2009 is shaping up as a year of both challenges and opportunities for the financial advisory community. Among other things, the difficult 2008 market environment has forced many firms to rethink their approach to technology, both in the upcoming year and beyond.

The bear market has mauled almost every client's portfolio, and this means that both fee-based and fee-only firms will see their top-line revenues down in the short term. Commission-based advisors will also feel the pinch as clients defer investment decisions.
At the same time, the demands on an advisor's time are likely to increase, since clients require more hand-holding when markets are volatile. This volatility creates both risks and opportunities that advisors must evaluate and act upon. Besides servicing existing clients, they'll have to handle the uptick in interest from new client prospects, especially as many do-it-yourself investors realize they need professional help (the same way they have in downturns past). And former wirehouse clients will realize that they would be better served by an advisor who represents their interests as opposed to those of the firm he works for.

Because of the financial turmoil, many financial plans have been rendered obsolete, especially those based on pre-2008 asset values and/or rosy projections. As the Obama administration and Congress get to work, tax laws will change, which will trigger additional revisions to people's financial plans. With budgets squeezed-but demand for financial advisory services strong-we think the No. 1 trend in 2009 will be a push for efficiency and productivity gains among financial advisory firms.

In Pursuit Of Efficiencies
Many consulting firms, most notably Moss Adams, have in the past counseled that advisory firms gird themselves by adding more support staff. While this strategy is valid, it is expensive. Salary represents only a fraction of the total employee cost. There are also taxes, insurance, retirement plans, and other benefits to consider. In addition, as a firm's staff grows, HR managers and compliance experts are needed to manage the workforce. In this environment, we think firms should first look at taking more advantage of their processes and technologies to work more efficiently before they consider adding people.

Many firms are beginning their 2009 technology evaluations with a "back to basics" approach. They are re-evaluating their core technologies to make sure that these workhorses continue to meet the needs of the firm and its clients. Where improvements and upgrades are required, these core systems are getting priority.

One firm following this approach is Fox, Joss & Yankee LLC, a fee-only firm located in Reston, Va. According to one of its partners, Daniel D. Joss, a MBA, CFP and AIF, the firm is planning to upgrade core technologies, including its Web site. He notes that in the past his firm has received the best bang for the buck by investing in other core technologies, specifically in Fujitsu scanners, in document management software from CEO Image Systems and in Junxure CRM software. In addition, Joss and partner Jon Yankee noted that the Technology Tools for Today Conference yields an excellent return on investment.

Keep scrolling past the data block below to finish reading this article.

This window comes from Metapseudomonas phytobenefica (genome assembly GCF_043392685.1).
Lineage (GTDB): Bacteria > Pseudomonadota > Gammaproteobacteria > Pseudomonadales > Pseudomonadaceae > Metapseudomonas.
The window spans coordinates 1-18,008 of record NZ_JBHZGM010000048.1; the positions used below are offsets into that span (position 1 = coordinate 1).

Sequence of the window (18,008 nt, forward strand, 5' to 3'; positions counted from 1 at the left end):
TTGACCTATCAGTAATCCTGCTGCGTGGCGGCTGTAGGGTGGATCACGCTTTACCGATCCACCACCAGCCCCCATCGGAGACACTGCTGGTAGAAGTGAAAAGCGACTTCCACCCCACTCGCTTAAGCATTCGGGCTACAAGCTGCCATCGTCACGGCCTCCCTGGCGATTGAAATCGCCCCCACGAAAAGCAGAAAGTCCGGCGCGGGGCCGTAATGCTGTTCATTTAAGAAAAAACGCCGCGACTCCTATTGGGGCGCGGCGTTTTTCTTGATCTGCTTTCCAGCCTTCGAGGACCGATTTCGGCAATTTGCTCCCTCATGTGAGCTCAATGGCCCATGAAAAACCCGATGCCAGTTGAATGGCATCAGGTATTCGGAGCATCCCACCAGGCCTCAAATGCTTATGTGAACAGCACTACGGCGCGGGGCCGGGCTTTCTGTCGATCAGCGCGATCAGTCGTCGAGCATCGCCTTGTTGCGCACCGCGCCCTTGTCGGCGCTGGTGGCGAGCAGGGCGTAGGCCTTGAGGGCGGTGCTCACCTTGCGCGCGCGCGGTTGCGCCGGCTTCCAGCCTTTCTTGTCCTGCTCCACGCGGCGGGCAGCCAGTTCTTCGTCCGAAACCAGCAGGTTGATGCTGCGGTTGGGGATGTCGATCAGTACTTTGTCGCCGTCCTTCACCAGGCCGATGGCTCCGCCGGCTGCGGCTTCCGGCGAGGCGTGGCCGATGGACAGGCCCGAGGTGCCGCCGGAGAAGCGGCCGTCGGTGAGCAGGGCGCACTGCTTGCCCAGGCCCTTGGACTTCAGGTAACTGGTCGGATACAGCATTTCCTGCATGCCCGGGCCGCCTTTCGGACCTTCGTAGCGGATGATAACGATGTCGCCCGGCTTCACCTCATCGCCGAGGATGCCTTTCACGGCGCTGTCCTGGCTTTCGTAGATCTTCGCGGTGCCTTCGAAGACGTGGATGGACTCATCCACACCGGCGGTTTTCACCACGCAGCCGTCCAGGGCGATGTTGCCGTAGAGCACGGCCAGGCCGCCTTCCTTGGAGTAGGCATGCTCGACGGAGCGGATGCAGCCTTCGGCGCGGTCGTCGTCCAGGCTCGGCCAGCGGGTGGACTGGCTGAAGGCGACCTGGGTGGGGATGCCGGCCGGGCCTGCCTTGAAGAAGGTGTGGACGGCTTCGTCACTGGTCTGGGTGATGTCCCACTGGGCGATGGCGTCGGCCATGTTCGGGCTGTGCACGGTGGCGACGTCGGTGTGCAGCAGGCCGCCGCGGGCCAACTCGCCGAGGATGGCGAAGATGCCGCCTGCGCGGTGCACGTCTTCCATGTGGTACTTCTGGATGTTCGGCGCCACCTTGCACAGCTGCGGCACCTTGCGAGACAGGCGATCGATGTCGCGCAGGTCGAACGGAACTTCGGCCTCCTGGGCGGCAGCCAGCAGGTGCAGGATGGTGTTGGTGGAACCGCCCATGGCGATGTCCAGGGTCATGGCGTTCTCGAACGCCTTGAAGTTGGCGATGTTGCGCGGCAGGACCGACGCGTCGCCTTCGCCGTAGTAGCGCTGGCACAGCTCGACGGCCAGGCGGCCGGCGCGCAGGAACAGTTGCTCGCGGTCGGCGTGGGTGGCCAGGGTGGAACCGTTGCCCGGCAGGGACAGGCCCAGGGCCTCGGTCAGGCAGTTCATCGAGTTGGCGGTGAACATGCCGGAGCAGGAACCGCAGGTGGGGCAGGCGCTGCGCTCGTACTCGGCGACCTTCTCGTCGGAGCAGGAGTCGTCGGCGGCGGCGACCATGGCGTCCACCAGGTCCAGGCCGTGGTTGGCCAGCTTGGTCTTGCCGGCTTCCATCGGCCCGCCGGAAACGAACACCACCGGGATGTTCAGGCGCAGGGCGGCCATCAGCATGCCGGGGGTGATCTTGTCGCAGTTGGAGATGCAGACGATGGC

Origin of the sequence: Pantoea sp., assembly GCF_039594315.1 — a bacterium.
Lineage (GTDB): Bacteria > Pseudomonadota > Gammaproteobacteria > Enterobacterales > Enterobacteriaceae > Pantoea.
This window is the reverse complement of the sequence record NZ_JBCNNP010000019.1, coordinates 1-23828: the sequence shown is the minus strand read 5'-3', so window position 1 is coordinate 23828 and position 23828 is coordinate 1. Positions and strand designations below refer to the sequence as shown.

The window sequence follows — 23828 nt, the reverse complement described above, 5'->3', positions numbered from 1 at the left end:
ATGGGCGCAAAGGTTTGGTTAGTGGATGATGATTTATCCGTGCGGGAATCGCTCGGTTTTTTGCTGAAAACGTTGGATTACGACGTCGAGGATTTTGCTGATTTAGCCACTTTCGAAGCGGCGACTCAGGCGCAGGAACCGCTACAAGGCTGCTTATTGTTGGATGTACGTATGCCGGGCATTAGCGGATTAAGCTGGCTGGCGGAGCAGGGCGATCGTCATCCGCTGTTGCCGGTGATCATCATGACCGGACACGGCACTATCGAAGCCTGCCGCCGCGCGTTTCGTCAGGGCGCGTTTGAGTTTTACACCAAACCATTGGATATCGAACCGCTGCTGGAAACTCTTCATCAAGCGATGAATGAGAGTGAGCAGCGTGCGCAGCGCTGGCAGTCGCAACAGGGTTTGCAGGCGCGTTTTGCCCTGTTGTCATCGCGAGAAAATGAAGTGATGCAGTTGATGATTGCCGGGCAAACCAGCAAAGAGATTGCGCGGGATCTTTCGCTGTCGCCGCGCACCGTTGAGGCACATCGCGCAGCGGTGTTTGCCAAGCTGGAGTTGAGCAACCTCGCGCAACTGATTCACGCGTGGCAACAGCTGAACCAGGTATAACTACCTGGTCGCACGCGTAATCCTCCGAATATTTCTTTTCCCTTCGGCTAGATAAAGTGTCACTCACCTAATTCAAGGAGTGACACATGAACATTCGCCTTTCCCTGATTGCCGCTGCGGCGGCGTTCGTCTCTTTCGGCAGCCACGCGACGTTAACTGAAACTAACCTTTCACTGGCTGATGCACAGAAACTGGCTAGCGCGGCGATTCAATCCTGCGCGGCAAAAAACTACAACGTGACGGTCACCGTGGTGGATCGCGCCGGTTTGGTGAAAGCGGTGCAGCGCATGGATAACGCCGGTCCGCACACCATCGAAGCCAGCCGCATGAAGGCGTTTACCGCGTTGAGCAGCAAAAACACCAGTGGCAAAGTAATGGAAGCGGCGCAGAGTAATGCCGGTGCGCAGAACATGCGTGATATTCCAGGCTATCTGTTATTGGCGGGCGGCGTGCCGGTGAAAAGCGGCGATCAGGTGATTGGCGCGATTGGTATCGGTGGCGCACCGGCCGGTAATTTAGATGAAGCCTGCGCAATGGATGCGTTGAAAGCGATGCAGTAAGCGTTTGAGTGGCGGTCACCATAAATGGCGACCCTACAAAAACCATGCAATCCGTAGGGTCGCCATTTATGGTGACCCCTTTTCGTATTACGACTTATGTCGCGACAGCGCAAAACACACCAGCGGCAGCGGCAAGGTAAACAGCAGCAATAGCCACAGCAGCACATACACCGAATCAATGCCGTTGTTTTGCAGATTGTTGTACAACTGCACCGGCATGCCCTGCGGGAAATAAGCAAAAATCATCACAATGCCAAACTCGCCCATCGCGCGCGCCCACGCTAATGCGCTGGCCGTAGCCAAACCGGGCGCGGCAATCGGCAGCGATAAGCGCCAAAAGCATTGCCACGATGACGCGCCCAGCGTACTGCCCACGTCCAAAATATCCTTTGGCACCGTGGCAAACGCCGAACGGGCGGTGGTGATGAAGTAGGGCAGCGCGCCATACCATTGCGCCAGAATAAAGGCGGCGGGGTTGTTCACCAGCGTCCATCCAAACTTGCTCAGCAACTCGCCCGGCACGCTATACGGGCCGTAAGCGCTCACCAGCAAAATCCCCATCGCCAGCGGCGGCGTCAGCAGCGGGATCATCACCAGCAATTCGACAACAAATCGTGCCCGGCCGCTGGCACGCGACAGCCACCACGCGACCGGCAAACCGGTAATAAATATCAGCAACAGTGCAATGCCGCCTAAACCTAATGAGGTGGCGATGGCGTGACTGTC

In a similar vein, Curtis A. Smith, a CFP with Interactive Capital Management, is tweaking his existing technology mix rather than making any huge new technology investments: "The firm has been stable with hardware and software for quite some time. The only change we envision for 2009 is to move from NaviPlan to Money Guide Pro as the primary planning software package. Many fellow NAPFA members are raving about the new MGP2, so we will be test-driving this program next week."

David E. Hultstrom, a CFP at Financial Architects LLC, says his firm is "planning to buy a good scanner and go quasi-paperless." Meanwhile, Constance Stone with Stepping Stone Financial Inc. also plans to invest in document management technologies in the coming year. "My scanner is too slow and it doesn't provide the speed I need," she says. As a result, she will be shopping for a new work group scanner, most likely either a Fujitsu fi-6130 or a Xerox DocuMate 272.

Some advisors just want to squeeze all they can out of existing resources.

"Like most advisors, we are holding back on most new technology purchases in 2009," says John H. LeBlanc, a co-founder at Back Bay Financial Group Inc. "But that doesn't mean that we are not trying to increase our productivity. We have been heavy spenders on technology for many years [among other names the firm has bought are Worldox, Portfolio Center, BOSS, NaviPlan, Junxure, etc.] so we'll use 2009 to make better use of the products we already own. As you know, most advisors probably only scratch the surface in their use of the products they own, so for Back Bay Financial Group, 2009 will be a year when we delve deeper into those products to capture additional features and to maximize their usefulness." This is a sound strategy that all readers should consider emulating.

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